You may have heard other cubers talking about "corner cutting" and wondered "what is that?" In this article, we explain what the term means, what puzzles have corner cut the best, and how much it matters when solving.
What is it?
Corner cutting is how much a puzzle can make a turn before completing a previous turn. For instance, turning the U or upper layer 45° then turning R or right layer 90° clockwise on most modern cubes will cause the U layer to snap" or cut the corner. Modern puzzles can cut extreme angles, however, the amount a puzzle is able to cut is heavily linked to the tension (see below), the tighter the tension the less it can corner cut, the looser the tension the easier it is for it to cut.
GIF of a standard cut
Regular corner cutting is similar to standard corner cutting, but instead of turning a layer clockwise, instead, the layer is turned counter-clockwise.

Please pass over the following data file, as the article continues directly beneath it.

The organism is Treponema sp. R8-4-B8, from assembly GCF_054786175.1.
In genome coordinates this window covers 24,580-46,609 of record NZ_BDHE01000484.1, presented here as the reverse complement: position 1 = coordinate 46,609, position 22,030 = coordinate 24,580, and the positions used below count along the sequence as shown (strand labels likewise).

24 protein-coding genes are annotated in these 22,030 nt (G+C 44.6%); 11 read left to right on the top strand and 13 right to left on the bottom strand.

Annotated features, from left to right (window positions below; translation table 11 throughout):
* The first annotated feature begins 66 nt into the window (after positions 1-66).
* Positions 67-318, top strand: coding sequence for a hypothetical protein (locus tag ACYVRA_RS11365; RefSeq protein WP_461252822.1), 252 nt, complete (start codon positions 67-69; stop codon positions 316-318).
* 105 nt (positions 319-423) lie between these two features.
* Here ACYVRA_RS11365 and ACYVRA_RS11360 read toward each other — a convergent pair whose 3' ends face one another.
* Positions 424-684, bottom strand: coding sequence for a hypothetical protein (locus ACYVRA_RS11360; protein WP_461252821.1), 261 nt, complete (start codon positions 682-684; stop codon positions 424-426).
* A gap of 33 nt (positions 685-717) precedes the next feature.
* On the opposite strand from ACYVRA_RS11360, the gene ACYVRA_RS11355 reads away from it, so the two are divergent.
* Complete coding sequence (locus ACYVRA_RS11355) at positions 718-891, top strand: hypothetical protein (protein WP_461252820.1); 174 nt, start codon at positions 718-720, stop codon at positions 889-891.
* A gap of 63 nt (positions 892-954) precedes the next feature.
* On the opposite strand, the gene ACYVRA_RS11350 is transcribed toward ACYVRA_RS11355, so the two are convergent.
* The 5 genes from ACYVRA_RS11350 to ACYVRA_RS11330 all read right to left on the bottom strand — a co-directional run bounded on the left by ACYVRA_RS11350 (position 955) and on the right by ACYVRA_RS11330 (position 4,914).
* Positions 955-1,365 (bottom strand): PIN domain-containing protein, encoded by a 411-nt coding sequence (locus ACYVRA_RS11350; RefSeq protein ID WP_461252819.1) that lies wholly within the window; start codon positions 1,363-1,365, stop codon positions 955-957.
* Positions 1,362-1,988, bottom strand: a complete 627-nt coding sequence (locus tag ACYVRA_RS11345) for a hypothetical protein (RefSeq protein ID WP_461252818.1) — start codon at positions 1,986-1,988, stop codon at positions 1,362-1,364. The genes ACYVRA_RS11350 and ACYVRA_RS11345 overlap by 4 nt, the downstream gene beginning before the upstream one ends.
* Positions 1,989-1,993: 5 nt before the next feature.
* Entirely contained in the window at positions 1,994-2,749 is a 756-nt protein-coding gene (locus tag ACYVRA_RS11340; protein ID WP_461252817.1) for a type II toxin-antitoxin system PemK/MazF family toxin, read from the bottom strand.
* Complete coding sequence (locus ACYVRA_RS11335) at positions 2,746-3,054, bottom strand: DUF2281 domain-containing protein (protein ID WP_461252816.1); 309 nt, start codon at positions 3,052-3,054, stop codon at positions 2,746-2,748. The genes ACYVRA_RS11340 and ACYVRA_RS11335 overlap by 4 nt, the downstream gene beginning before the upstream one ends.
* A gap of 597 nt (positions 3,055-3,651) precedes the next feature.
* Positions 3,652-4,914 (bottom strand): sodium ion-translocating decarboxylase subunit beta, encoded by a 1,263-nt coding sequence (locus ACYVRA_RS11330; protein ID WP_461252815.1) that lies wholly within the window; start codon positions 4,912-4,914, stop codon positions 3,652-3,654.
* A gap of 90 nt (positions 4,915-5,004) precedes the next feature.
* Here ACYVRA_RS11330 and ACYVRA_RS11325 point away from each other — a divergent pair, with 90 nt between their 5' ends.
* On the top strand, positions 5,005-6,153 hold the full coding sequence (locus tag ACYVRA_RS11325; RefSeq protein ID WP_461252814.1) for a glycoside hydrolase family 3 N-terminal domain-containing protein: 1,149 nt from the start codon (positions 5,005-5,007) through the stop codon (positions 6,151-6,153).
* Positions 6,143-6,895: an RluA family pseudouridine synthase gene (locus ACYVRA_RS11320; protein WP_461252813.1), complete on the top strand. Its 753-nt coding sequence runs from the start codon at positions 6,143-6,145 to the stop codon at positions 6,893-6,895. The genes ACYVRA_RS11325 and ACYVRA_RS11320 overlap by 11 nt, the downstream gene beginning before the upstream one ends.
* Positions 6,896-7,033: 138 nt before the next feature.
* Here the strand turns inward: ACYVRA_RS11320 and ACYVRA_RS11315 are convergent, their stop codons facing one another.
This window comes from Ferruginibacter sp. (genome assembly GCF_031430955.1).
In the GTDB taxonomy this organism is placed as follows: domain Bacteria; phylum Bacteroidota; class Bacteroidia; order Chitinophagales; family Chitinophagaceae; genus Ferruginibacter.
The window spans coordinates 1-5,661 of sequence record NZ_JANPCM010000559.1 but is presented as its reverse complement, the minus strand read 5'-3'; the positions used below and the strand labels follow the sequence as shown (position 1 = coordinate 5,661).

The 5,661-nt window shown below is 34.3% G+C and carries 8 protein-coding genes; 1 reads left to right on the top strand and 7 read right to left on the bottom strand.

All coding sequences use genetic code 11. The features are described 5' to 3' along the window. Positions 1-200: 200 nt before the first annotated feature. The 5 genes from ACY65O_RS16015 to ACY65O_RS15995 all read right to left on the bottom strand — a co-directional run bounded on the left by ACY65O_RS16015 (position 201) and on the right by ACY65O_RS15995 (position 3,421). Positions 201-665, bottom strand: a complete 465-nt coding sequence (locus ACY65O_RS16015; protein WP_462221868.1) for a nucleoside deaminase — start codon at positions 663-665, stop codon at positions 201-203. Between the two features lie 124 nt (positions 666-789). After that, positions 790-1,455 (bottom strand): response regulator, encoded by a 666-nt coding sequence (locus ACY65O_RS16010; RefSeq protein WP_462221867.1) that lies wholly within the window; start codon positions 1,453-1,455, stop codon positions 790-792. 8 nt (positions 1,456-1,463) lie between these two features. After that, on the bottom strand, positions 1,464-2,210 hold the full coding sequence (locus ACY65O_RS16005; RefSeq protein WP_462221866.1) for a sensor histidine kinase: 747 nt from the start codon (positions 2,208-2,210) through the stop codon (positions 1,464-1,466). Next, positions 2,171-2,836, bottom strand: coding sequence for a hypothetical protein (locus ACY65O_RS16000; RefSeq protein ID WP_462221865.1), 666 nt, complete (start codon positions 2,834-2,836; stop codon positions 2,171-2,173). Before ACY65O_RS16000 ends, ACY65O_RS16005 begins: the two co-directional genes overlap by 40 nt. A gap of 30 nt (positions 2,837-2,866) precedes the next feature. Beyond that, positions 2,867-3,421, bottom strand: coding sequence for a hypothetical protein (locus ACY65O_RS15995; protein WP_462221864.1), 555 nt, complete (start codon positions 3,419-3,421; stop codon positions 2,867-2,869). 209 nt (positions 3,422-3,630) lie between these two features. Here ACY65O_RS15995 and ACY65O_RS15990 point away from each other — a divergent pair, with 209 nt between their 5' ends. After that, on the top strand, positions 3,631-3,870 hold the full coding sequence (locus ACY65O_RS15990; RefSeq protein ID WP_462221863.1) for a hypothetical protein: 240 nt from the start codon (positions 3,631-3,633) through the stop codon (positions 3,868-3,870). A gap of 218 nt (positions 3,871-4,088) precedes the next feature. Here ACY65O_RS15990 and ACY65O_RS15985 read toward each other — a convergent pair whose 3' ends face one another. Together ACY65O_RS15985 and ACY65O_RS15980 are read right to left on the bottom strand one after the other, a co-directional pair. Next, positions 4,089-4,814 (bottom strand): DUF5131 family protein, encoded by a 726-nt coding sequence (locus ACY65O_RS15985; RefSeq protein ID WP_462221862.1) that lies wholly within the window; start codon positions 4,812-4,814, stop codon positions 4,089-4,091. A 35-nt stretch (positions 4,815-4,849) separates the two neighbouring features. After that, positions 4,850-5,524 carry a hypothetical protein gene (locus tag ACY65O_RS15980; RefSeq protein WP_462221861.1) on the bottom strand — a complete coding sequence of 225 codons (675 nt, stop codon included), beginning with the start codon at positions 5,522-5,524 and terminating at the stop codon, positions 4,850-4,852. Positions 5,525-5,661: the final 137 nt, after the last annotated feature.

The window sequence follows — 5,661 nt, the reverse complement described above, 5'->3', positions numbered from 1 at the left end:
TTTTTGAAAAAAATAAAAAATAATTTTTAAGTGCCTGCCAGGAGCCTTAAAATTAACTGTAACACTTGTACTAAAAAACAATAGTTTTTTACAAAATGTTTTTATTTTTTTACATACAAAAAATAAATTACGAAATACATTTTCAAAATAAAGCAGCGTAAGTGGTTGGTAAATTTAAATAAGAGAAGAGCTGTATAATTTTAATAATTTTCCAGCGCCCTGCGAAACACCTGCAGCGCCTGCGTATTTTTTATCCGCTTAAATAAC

A reverse cut
What puzzle is the best?
Most of the modern puzzles from 2016 onwards have very good corner cutting, starting with the Valk 3 3x3, released back in 2016. Even budget puzzles nowadays can cut past 45
Some notable recent budget puzzles that have exceptional corner cutting include
Some midrange puzzles we love for their corner cutting are
Read our full article on what is the best speed cube?
How much does it matter?
You may find a marginal improvement with puzzles with higher levels of corner cutting if you have an accurate turning style. However, you may find it more enjoyable to turn these puzzles as they are much more forgiving - especially in a competition environment where nerves are high.
If you have very rough turning, you will find a lot of benefits in puzzles with better performance, as your lack in turning accuracy is made up for the puzzle's ability to cut corners.
- Corner cutting is where a turn on a puzzle is not fully completed before another turn is made on the puzzle
- No puzzle is necessarily the best - most modern puzzles have corner cut over 45° with little to no effort
- If you have inaccurate turning you may benefit a lot from puzzles that corner cut well to compensate for inaccuracy in your turning